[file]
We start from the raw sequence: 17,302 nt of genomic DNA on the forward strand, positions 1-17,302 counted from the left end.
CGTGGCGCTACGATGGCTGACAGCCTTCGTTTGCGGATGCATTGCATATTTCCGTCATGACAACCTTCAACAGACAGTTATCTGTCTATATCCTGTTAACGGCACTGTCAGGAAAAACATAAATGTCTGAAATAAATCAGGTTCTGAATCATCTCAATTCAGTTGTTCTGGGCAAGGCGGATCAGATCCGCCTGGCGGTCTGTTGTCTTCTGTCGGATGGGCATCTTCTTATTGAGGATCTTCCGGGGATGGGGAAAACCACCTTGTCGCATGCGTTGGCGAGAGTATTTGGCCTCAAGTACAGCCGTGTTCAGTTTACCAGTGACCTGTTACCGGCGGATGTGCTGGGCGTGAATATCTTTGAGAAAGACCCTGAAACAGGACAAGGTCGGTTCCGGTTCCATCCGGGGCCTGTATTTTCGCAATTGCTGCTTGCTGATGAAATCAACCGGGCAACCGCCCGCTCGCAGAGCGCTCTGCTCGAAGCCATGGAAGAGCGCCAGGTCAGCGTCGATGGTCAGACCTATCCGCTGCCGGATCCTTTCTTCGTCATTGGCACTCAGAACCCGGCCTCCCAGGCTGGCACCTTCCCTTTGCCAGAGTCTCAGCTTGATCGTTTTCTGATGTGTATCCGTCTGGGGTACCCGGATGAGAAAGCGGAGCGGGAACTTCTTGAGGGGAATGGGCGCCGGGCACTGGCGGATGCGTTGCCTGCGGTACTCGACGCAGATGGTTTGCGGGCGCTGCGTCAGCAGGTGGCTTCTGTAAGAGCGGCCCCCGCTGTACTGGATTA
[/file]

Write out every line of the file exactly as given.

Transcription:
We start from the raw sequence: 17,302 nt of genomic DNA on the forward strand, positions 1-17,302 counted from the left end.
CGTGGCGCTACGATGGCTGACAGCCTTCGTTTGCGGATGCATTGCATATTTCCGTCATGACAACCTTCAACAGACAGTTATCTGTCTATATCCTGTTAACGGCACTGTCAGGAAAAACATAAATGTCTGAAATAAATCAGGTTCTGAATCATCTCAATTCAGTTGTTCTGGGCAAGGCGGATCAGATCCGCCTGGCGGTCTGTTGTCTTCTGTCGGATGGGCATCTTCTTATTGAGGATCTTCCGGGGATGGGGAAAACCACCTTGTCGCATGCGTTGGCGAGAGTATTTGGCCTCAAGTACAGCCGTGTTCAGTTTACCAGTGACCTGTTACCGGCGGATGTGCTGGGCGTGAATATCTTTGAGAAAGACCCTGAAACAGGACAAGGTCGGTTCCGGTTCCATCCGGGGCCTGTATTTTCGCAATTGCTGCTTGCTGATGAAATCAACCGGGCAACCGCCCGCTCGCAGAGCGCTCTGCTCGAAGCCATGGAAGAGCGCCAGGTCAGCGTCGATGGTCAGACCTATCCGCTGCCGGATCCTTTCTTCGTCATTGGCACTCAGAACCCGGCCTCCCAGGCTGGCACCTTCCCTTTGCCAGAGTCTCAGCTTGATCGTTTTCTGATGTGTATCCGTCTGGGGTACCCGGATGAGAAAGCGGAGCGGGAACTTCTTGAGGGGAATGGGCGCCGGGCACTGGCGGATGCGTTGCCTGCGGTACTCGACGCAGATGGTTTGCGGGCGCTGCGTCAGCAGGTGGCTTCTGTAAGAGCGGCCCCCGCTGTACTGGATTA